The Jesuit Richeome distinguishes between Meditation and Contemplation in a manner worthy of being quoted in any book which should treat upon English synonimes, the distinction though applied in a religious sense, being general. “Contemplation, he says, is a regard of the eyes of the Soul fastened attentively upon some object, as if after having meditated of the creation, she should set the 201eye of her understanding fast affixed upon the greatness of God, upon the beauty of the Heavens; or having discoursed of the passion of our Saviour, she beholdeth him present, and seeth him crucified, and without any other discourse, persevereth constantly in this spectacle. Then the Soul doth contemplate upon her meditation: so that contemplation is more than meditation, and as it were the end thereof: and it groweth and springeth upon it many times, as the branch doth upon the body of the tree, or the flower upon the branch. For the understanding having attentively and with many reasons to and fro meditated the mystery, and gathered divers lights together, doth frame unto herself a clear knowledge, whereof, without further discourse one way or other, she enjoyeth (as I may say) a vision, which approacheth to the knowledge of Angels. Hereof we learn the difference betwixt these two actions: for meditation is less 202clear, less sweet, and more painful than Contemplation: it is as the reading of a book, which must be done sentence after sentence but Contemplation is like casting the eyes upon a picture discerning all at once. Meditation is like eating: Contemplation is like drinking,.. a work more sweet, cooling, and more delicate,.. less labour and more pleasure than eating is. For he that meditateth taketh an antecedent, doth behold, weigh, and consider it, as it were chewing the meat with some pain; and afterward doth gather conclusions one after another, as it were swallowing down of morsels, and taketh his pleasure by pieces: but he that contemplateth receiveth his object without pain, swiftly and as it were altogether, as if he took a draught of some delicate wine. Such is Meditation, and such is Contemplation.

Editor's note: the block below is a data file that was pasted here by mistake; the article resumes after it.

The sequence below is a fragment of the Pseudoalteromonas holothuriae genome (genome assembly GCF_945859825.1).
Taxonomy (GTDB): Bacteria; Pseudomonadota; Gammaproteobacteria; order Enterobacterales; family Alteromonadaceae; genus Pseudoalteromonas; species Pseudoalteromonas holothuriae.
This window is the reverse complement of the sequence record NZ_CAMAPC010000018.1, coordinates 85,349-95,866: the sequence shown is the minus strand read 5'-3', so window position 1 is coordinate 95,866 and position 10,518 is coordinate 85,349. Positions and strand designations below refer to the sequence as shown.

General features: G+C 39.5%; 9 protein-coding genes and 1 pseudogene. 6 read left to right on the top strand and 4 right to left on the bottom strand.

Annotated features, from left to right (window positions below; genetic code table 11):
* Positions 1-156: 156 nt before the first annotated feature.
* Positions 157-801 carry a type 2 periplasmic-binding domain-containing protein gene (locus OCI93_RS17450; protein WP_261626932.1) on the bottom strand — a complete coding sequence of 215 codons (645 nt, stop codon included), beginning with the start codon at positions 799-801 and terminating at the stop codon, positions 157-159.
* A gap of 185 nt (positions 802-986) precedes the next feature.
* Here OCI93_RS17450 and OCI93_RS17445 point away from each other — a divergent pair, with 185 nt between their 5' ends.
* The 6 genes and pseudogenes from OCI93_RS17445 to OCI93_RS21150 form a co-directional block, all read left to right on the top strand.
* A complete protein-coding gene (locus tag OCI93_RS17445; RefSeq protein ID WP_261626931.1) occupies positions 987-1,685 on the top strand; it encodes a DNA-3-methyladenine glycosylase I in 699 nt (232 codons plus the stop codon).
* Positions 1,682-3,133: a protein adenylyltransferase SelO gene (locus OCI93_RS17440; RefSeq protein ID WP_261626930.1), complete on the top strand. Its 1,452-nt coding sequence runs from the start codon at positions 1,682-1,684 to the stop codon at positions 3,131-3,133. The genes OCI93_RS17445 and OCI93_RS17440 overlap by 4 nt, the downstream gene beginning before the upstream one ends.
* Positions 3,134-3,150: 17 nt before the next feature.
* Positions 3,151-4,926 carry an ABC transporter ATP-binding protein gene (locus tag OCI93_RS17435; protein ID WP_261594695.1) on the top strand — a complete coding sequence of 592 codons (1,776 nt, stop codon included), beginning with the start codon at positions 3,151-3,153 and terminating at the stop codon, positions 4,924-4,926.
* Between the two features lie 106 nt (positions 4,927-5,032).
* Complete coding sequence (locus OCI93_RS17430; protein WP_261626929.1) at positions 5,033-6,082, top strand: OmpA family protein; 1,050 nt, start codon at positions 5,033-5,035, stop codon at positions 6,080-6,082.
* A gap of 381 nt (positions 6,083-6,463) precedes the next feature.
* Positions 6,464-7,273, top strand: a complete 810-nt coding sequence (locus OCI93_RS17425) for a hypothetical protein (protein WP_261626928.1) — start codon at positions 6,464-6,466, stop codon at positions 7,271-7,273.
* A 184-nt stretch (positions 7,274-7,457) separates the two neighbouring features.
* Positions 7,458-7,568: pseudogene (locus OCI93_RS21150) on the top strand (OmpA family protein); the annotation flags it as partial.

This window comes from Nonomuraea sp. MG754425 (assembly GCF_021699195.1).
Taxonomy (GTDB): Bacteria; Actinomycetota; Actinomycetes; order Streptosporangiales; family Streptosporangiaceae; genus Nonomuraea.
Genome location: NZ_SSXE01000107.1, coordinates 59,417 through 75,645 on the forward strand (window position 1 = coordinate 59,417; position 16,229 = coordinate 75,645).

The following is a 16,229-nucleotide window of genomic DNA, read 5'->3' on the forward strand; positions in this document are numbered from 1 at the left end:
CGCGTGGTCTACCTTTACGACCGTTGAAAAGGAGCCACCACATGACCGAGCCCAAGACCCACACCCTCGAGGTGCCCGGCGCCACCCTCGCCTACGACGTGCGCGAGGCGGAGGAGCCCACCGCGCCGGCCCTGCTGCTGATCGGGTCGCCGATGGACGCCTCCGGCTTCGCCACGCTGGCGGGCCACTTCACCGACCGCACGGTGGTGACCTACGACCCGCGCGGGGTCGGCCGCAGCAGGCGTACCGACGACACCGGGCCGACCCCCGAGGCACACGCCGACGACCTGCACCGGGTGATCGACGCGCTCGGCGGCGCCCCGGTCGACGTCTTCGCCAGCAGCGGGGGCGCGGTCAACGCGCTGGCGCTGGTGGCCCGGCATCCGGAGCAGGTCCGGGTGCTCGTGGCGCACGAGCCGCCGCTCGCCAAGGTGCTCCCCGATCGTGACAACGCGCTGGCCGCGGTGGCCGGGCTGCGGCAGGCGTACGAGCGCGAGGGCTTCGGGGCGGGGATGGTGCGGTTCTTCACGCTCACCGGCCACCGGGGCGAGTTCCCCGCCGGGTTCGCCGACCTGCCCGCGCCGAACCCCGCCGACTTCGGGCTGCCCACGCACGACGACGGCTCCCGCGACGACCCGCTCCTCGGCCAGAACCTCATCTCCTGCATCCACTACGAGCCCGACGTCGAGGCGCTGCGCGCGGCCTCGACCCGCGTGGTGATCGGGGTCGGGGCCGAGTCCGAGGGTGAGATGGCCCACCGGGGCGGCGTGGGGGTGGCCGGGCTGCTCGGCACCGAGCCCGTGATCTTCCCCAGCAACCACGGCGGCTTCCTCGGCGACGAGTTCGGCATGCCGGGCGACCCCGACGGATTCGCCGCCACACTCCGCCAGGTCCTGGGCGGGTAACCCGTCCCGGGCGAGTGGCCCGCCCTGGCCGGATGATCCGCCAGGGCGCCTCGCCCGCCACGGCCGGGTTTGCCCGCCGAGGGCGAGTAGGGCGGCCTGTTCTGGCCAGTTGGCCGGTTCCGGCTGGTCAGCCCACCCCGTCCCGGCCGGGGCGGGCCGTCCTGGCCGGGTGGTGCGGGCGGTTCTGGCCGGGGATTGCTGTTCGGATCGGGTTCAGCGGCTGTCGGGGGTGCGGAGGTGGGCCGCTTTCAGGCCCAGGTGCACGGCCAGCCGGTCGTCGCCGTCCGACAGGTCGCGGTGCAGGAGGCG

Pilgrim of Loretto. p. 49.
Philosophical as this is, the consequences which must result from applying 203it to acts of devotion are apparent, and of this no doubt the Jesuit and the other teachers of this doctrine were well aware. Let but an enthusiast be once taught to keep the understanding passive, and the imagination awake, and dreams, apparitions, rapts, ecstasies, with all the other symptoms of hagiomania, will follow in the natural course of the disease.